The Kothoga, known as the "shadow people", were a reclusive South American tribe from deep within the Brazilian rainforest. They were known as sorcerors and are feared by their neighbors, including the Yanomamo and Botocudo. The Kothoga were presumed to be legendary or extinct until a cache of their artifacts were discovered by the 1987 Whittlesey/Maxwell Expedition.
New York Museum of Natural History anthropologist John Whittlesey located the Kothoga through a technique called "myth triangulation". He catalogued all the legends about the tribe and plotted them on a map to find their geographical center. Whittlesey surmised that the tribe's home territory was a high mesa, or tepui, called Cerro Gordo, in the Upper Xingú Rainforest of the Amazon basin. He led an expedition into the jungle to locate the tribe's artifacts, but secretly he hoped to find the tribe itself.
Whittlesey's expedition was denied permission to ascend the tepui by the Brazilian government. The Brazilians had also heard legends of a lost tribe inhabiting Cerro Gordo, but the area had already been earmarked for strip mining as placer deposits of valuable minerals had been found in the rivers coming from the tepui.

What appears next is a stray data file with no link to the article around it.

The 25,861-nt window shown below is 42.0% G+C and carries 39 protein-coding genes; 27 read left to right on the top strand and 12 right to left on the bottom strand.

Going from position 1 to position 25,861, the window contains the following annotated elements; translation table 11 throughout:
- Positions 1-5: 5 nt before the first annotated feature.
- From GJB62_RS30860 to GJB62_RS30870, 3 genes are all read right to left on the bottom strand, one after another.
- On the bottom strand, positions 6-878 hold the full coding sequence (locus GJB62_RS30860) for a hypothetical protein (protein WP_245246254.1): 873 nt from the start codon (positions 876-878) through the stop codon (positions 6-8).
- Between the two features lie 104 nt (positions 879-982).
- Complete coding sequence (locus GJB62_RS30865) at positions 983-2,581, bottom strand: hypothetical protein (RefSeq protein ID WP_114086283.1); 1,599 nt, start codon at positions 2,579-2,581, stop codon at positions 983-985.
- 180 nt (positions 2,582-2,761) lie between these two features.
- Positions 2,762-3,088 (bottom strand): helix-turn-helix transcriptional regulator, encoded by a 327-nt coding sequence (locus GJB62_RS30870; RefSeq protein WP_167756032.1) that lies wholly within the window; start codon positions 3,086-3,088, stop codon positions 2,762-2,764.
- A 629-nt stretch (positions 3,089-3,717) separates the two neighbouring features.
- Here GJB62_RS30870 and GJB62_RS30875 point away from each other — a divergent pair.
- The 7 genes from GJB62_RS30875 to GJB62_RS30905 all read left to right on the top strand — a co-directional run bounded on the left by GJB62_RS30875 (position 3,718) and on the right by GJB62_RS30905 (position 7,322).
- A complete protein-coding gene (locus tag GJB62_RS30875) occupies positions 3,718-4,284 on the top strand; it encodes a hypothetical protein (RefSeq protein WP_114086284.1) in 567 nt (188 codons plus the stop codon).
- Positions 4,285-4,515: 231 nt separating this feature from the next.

Whittlesey decided to climb Cerro Gordo even without government permission. At the base of the tepui, they found a hut containing artifacts apparently made by the tribe. Whittlesey packed the artifacts into a crate and sent it back to the museum, then continued up the tepui with another scientist, Crocker. The two disappeared and were presumed dead.
According to local myths, the Kothoga controlled a savage beast called Mbwun, the son of a devil named Zilashkee. The Kothoga made a deal with Zilashkee; in return for a cannibalistic sacrifice of the tribe's own children, Zilashkee would send them his son as a protector.
The Brazilian government went ahead with its strip mining operations some time in the late 1980s. The entire tepui was razed with napalm from the air and the tribe was presumably wiped out.